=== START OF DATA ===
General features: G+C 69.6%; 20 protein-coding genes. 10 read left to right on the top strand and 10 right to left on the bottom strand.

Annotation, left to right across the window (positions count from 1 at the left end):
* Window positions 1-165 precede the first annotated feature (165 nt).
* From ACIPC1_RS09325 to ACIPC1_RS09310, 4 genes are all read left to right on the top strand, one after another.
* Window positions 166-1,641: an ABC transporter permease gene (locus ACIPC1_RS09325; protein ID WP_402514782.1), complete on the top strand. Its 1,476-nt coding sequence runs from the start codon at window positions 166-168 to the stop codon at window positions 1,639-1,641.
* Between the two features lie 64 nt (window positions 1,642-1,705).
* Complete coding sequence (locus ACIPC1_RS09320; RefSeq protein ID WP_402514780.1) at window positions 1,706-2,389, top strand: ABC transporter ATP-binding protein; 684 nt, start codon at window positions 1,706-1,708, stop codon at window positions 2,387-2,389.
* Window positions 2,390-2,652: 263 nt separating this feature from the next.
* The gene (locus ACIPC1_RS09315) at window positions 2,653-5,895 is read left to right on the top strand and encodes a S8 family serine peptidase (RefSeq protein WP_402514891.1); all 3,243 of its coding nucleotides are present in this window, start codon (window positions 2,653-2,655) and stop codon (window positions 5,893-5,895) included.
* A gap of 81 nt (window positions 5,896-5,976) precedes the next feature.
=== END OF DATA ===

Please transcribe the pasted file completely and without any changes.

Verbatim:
General features: G+C 69.6%; 20 protein-coding genes. 10 read left to right on the top strand and 10 right to left on the bottom strand.

Annotation, left to right across the window (positions count from 1 at the left end):
* Window positions 1-165 precede the first annotated feature (165 nt).
* From ACIPC1_RS09325 to ACIPC1_RS09310, 4 genes are all read left to right on the top strand, one after another.
* Window positions 166-1,641: an ABC transporter permease gene (locus ACIPC1_RS09325; protein ID WP_402514782.1), complete on the top strand. Its 1,476-nt coding sequence runs from the start codon at window positions 166-168 to the stop codon at window positions 1,639-1,641.
* Between the two features lie 64 nt (window positions 1,642-1,705).
* Complete coding sequence (locus ACIPC1_RS09320; RefSeq protein ID WP_402514780.1) at window positions 1,706-2,389, top strand: ABC transporter ATP-binding protein; 684 nt, start codon at window positions 1,706-1,708, stop codon at window positions 2,387-2,389.
* Window positions 2,390-2,652: 263 nt separating this feature from the next.
* The gene (locus ACIPC1_RS09315) at window positions 2,653-5,895 is read left to right on the top strand and encodes a S8 family serine peptidase (RefSeq protein WP_402514891.1); all 3,243 of its coding nucleotides are present in this window, start codon (window positions 2,653-2,655) and stop codon (window positions 5,893-5,895) included.
* A gap of 81 nt (window positions 5,896-5,976) precedes the next feature.